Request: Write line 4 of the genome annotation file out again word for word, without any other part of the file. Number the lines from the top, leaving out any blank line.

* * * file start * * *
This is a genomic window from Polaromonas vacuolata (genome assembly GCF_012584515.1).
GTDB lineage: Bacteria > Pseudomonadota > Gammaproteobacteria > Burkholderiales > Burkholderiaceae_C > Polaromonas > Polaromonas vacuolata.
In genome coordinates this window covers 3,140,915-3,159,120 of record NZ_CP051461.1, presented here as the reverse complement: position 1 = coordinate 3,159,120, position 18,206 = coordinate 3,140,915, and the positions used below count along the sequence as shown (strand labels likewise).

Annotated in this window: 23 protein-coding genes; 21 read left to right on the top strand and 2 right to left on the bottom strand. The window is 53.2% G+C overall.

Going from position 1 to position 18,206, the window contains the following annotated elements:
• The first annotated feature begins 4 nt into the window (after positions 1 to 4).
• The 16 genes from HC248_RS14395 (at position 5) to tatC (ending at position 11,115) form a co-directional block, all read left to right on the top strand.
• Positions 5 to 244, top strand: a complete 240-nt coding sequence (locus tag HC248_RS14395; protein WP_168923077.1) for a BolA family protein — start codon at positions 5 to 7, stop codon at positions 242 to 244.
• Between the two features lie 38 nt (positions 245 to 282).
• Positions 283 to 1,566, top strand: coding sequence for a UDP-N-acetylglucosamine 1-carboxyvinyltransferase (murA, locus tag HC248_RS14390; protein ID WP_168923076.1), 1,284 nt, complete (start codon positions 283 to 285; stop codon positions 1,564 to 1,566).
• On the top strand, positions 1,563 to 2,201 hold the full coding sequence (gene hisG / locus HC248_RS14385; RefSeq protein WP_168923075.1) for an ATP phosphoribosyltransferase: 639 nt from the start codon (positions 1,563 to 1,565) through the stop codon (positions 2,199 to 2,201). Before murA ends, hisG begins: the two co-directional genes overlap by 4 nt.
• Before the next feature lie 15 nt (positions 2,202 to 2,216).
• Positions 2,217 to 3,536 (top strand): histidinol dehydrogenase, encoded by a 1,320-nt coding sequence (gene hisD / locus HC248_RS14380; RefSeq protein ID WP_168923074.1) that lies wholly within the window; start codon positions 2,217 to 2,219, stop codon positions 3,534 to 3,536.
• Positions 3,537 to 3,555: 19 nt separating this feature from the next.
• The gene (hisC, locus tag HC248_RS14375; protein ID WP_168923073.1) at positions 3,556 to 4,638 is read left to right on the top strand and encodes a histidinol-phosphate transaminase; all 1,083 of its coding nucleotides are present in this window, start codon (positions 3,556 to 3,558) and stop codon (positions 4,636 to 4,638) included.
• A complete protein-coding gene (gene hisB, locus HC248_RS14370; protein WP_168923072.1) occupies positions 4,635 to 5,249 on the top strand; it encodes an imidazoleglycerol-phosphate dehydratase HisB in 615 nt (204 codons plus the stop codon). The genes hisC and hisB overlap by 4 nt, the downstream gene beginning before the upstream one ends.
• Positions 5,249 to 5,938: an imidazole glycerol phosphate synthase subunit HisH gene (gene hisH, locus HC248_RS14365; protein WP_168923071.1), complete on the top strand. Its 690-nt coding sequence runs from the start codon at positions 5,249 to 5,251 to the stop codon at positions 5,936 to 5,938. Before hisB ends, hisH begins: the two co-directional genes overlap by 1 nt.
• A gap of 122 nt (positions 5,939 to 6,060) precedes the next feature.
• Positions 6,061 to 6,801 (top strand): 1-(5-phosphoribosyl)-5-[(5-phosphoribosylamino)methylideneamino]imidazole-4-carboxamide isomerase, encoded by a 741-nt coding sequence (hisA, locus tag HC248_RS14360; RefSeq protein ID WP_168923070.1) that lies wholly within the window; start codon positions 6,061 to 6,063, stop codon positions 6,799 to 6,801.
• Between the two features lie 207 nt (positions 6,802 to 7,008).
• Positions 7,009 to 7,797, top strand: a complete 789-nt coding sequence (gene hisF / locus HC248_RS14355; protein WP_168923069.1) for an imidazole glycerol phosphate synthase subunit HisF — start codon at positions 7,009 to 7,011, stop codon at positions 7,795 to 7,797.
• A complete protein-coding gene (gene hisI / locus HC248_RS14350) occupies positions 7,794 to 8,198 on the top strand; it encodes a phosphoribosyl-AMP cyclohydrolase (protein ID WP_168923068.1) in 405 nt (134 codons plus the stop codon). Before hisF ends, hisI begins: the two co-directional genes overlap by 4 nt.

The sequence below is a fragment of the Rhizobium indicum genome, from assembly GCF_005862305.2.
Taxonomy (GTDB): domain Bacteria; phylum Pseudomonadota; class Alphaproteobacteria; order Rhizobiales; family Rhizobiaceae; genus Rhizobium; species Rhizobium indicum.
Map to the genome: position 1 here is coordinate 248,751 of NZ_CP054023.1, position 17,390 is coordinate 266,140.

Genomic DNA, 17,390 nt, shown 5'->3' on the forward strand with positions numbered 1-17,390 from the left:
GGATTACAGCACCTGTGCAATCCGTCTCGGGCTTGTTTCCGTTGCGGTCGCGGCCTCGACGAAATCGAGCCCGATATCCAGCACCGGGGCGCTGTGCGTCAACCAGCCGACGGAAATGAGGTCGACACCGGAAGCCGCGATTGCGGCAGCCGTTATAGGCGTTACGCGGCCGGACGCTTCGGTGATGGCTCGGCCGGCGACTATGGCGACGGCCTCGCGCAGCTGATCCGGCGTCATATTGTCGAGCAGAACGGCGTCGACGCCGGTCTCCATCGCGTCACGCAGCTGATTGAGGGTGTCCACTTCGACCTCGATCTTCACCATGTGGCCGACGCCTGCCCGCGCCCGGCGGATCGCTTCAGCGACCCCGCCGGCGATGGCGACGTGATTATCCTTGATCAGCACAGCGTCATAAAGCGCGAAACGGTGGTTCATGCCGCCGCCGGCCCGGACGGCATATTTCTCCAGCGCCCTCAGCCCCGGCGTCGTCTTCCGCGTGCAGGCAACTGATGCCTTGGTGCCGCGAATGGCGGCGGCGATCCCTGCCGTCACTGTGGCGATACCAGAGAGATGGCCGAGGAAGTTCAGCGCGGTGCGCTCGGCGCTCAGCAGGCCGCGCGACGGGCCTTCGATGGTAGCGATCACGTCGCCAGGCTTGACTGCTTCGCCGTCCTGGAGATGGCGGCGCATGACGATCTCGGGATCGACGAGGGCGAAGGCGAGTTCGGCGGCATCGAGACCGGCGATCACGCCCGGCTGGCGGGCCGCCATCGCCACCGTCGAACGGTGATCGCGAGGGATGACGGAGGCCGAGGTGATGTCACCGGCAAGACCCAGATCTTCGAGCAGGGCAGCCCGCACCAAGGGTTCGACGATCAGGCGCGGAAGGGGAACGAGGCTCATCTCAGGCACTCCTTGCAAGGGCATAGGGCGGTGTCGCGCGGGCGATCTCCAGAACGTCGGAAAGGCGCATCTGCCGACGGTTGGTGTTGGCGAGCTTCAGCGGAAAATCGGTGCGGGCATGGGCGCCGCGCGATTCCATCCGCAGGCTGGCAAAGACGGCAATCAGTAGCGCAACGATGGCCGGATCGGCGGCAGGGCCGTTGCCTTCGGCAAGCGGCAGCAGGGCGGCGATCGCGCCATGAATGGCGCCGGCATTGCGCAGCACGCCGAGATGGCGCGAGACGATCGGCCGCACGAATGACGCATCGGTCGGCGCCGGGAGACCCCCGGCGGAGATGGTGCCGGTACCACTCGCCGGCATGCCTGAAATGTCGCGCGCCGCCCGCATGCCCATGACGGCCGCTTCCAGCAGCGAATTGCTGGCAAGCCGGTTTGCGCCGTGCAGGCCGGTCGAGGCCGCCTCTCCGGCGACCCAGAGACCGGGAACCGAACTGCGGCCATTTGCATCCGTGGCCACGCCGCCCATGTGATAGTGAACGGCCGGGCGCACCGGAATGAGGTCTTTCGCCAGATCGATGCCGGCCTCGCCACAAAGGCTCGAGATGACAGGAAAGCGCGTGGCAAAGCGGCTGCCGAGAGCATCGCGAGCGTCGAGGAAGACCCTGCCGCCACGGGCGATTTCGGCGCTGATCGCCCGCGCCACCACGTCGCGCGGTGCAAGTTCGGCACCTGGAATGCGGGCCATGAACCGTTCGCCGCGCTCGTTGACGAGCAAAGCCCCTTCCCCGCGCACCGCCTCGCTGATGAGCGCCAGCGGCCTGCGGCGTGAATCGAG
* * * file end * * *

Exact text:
Annotated in this window: 23 protein-coding genes; 21 read left to right on the top strand and 2 right to left on the bottom strand. The window is 53.2% G+C overall.